When you’re a big fan of a band that no longer makes music you can quickly get to the end of the musical line. It’s a path many of us have travelled when looking back at our favourite band’s catalogue. But every so often a gem appears that we’ve never heard before and boom! You’re back to all those feelings of excitement and adoration. This happened to us when we found this 1988 home video footage of Nirvana playing at Radio Shack the day after recording their first demo.
The video was shot on the evening of January 24th, 1988 and is shot in their hometown of Aberdeen, Washington. The clip is shot in the evening as the store was closed and has the band under their original moniker of Ted Ed Fred. The clip was shot by manager of the Radio Shack and Kurt Cobain’s friend Eric Harter.
The day before the footage was shot, the band had recorded its first demo tape in a greasy studio in Seattle. The band were buoyed by the recording and Kurt’s mission to become an iconic artist had begun in earnest. He asked Harter to record the band performing ‘Paper Cuts’, one of the tracks they had recorded to the 10-song demo tape, while he and Nirvana co-founder Krist Novoselic performed alongside Dale Crover of the Melvins on drums.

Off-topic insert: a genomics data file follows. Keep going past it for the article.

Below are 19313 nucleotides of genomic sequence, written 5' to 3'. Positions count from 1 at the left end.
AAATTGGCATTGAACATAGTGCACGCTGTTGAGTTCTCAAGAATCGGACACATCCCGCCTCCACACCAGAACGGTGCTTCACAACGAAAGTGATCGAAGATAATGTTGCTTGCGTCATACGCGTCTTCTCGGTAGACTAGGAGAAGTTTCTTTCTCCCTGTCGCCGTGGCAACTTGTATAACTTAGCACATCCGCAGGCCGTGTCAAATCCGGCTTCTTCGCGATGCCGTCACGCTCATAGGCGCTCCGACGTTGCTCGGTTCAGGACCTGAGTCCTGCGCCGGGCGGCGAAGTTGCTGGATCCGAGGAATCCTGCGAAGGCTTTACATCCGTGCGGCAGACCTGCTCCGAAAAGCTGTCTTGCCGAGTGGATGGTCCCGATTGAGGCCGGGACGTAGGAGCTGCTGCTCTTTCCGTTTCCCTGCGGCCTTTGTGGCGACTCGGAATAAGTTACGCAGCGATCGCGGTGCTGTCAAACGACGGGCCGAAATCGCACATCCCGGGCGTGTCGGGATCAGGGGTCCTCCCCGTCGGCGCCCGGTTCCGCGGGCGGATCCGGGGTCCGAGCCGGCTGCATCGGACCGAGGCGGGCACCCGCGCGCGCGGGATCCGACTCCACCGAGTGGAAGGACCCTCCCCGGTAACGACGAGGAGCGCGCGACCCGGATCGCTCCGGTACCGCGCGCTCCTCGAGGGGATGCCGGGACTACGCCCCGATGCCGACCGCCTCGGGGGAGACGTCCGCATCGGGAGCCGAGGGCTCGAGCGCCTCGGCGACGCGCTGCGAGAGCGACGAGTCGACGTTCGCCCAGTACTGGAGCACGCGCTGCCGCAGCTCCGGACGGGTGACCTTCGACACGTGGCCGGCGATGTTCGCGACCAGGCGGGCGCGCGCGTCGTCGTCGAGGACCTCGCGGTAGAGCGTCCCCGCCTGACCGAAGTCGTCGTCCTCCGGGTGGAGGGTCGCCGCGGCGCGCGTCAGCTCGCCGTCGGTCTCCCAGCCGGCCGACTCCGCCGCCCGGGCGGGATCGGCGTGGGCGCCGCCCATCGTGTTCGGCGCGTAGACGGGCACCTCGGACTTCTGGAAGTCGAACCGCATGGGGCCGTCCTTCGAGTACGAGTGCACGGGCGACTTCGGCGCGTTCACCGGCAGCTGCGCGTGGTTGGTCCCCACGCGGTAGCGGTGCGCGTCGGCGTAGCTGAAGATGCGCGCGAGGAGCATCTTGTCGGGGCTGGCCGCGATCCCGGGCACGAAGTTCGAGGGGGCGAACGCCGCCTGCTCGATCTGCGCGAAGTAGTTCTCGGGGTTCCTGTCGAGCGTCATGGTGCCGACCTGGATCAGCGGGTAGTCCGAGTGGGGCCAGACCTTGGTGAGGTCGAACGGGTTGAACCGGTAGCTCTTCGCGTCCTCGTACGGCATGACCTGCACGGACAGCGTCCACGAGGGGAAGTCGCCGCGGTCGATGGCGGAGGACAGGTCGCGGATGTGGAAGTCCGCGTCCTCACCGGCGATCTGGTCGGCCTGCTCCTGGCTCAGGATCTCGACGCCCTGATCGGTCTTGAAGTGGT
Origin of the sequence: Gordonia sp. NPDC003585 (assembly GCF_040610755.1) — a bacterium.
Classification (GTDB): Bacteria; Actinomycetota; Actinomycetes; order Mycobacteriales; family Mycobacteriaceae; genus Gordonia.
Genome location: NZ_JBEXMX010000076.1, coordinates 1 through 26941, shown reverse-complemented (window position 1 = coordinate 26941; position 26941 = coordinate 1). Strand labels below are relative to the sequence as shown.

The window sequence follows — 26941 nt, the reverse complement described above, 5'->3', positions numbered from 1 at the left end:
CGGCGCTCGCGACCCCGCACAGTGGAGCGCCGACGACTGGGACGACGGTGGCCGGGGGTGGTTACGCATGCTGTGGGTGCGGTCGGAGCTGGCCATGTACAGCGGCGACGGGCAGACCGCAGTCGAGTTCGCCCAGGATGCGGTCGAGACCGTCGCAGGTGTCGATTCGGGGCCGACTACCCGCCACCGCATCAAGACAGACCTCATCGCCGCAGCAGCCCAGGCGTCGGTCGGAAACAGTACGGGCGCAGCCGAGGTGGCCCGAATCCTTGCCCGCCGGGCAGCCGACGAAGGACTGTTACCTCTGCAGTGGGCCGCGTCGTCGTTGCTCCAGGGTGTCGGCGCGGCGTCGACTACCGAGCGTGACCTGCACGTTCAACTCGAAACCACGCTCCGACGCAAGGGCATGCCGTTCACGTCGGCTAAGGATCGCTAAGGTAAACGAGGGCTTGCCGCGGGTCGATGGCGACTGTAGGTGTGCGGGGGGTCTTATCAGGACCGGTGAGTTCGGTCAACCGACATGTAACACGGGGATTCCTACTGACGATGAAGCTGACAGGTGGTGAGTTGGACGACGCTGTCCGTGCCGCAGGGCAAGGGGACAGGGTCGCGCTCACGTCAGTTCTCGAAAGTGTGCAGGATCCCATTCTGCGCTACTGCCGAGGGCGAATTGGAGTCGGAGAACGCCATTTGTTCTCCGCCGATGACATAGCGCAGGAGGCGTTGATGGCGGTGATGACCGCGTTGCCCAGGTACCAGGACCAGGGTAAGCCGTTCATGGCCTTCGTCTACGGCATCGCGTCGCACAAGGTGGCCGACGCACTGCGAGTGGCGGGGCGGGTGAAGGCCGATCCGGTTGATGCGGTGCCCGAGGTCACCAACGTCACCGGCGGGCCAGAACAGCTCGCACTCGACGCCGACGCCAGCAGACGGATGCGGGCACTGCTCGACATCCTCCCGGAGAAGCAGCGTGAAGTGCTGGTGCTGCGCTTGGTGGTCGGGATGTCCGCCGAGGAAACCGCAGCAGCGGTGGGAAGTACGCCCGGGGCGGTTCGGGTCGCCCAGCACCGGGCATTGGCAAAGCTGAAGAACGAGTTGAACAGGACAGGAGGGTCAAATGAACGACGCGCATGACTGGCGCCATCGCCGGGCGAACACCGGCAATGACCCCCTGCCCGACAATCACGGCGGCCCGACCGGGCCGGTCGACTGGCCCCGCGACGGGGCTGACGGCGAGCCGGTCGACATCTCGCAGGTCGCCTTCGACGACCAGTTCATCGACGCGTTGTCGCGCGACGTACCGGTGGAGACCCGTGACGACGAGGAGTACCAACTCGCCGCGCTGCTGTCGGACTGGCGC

Crover provides the kind of mechanic and mettle-producing performance that endear him and his talents to so many fans. But, naturally, Kurt Cobain and Krist Novoselic steal the show with regards to performance. From Kurt’s epic ‘rock star’ jump into the scene, to Krist using a toy bass to highlight his hulking figure the pair show the kind of chaotic crashing which would put them in front of the leading lights of a new disenfranchised generation.
The clip comes via Reelin’ In The Years and is the cut-down clip of the performance. There are rumours of another clip of the same ‘show’ floating around which includes Harter talking about the Radio Shack video and giving a copy of the tape to Cobain’s grieving widow Courtney Love. The video is also out there with the album track of ‘Paper Cuts’ laid on top.
But if you want our preference, we much prefer to listen to the unedited, unpolished and under-produced version.
We like to see the band warts and all. A band which would not only change the face of rock music but could quite easily change the world. Their music may have evolved from this point to achieve that, but these garbled and gritty notes are what made Nirvana the last refuge of the lost soul.
Watch Nirvana (Ted Ed Fred) performing ‘Paper Cuts’ at Radio Shack in 1988.